Strongly Character Driven | Review of ‘The Golden Lily’

By: Cynthia Ayala

The Golden Lily amazes readers with intrigue and shows off Mead’s incredible talent with characterization and character dynamics, making them come alive as she gives fans of the vampire genre a new spin on her new mythos.


Author: Richelle Mead

Published:  June 12, 2012

Publisher: Razorbill

Series: Bloodlines

Genre: Science Fiction, Fantasy, Young Adult, Paranormal

Synday Sage was always taught to fear vampires, to humans as they protect the vampires and their secrets. She is an alchemist, an order of humans who dabble in magic to bridge the worlds. A former disgrace, Sydney is in Palm Springs protecting Jill Dragomir, a Moroi Princess from assassins who want a vampiric civil war. But the longer she continues to protect, the closer she becomes. And for Sydney, this is a deadly thing as it challenges her world and all her beliefs, especially when confronted from enemies of the Alchemist past who mean her and her friends harm.

The Golden Lily is the second novel in the Bloodlines series, the spin-off series of Richelle Mead’s best-selling series The Vampire Academy. Published by Razorbill in 2012 on June 12th, the novel, much like her previous novels, delves into the paranormal and gives the young adult genre something new in the realm of vampire fiction.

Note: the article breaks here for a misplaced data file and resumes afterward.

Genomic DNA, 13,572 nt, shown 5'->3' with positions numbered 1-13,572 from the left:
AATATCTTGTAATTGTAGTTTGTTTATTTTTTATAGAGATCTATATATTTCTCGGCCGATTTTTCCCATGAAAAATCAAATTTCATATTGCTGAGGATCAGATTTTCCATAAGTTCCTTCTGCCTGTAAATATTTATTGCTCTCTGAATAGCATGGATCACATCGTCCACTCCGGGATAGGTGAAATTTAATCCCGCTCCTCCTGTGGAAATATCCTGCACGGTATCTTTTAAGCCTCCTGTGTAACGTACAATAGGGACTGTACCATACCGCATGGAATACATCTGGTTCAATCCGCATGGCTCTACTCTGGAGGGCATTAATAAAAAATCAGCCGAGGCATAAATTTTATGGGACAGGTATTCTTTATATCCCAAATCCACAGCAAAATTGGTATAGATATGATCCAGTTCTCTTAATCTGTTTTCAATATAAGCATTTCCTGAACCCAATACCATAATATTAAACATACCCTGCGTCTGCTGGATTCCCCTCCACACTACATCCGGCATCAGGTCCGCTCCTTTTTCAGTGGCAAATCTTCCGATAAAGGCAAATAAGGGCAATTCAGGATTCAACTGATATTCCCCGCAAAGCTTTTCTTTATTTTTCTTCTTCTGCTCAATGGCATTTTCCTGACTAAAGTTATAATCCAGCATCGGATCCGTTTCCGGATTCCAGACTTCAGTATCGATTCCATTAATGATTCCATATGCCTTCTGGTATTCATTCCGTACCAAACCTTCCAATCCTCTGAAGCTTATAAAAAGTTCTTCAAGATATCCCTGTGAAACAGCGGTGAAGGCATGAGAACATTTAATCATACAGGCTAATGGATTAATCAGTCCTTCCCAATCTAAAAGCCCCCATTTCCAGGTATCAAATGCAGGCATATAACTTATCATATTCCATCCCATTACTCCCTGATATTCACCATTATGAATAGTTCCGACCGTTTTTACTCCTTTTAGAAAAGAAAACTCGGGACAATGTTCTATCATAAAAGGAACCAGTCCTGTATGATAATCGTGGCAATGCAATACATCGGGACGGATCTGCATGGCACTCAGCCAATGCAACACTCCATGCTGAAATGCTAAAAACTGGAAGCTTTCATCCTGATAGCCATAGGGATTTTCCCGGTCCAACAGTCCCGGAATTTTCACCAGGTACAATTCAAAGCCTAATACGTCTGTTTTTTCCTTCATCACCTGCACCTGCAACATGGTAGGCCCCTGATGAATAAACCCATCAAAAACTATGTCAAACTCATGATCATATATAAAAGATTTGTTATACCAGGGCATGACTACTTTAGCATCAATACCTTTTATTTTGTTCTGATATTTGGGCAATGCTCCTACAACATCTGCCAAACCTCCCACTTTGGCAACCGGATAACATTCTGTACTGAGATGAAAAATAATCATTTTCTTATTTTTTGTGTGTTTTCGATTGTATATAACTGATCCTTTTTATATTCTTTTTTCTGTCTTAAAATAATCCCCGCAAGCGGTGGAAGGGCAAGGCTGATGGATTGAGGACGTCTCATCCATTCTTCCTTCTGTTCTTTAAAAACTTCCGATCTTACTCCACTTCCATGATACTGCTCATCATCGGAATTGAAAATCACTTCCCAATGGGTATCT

The aspect of this novel that really makes it stand out is the characterization. Mead has a knack for making the characters sound very unique, but also very down to earth which makes them relatable. The more notable characters would be the main protagonist, Sydney, and the Moroi Vampire Adrian. Each them is incredible, brilliantly written and constructed so well that they not only fit together, but they also fit in the context of the novel and the other characters. The character dynamics are simply amazing in this novel and the richness of the dialogue and the narrative reflects the inside plot of the character Sydney and all the tension she feels the more torn she becomes. The novel is not just about her protecting some vampires at a posh private school but also about her challenging her old beliefs as she continues to grow as a character. Mead shows her mastery in character development with Sydney versus the character development in the Vampire Academy series. That’s not to say her previous novels weren’t progressive, but this series offers something else entirely, a stronger reason for her character to grow.

Another appealing aspect of this novel is the fact that the outside plot centers around the inside plot while also expanding its horizon. It was a masterful construction to highlight the tension the main character feels. Again, the character development and the richness of their individual personalities is the selling point here because it allows the reader to focus on the characters, to empathize and sympathize with them as they struggle to find themselves in this mad world they find themselves in. Of course, Adrian’s humor, his nonchalant attitude and acts of bravery are sure to incite laughs from the readers. The lines, his lines, they are unexpectedly witty and full of humor leaving no room for argument as to why he is a fan favorite character. Where he is concerned, the dialogue is incredibly fresh, whether he’s in comical mode or serious mode, and that really brings out a lot in the Sydney character. Their dynamic, their struggle for each other and their inner struggles to continue to live in their separate worlds is brilliantly constructed. Their dynamic, or at least Adrian’s characterization, will hook any reader if the plot and story doesn’t. ★★★☆ (A)

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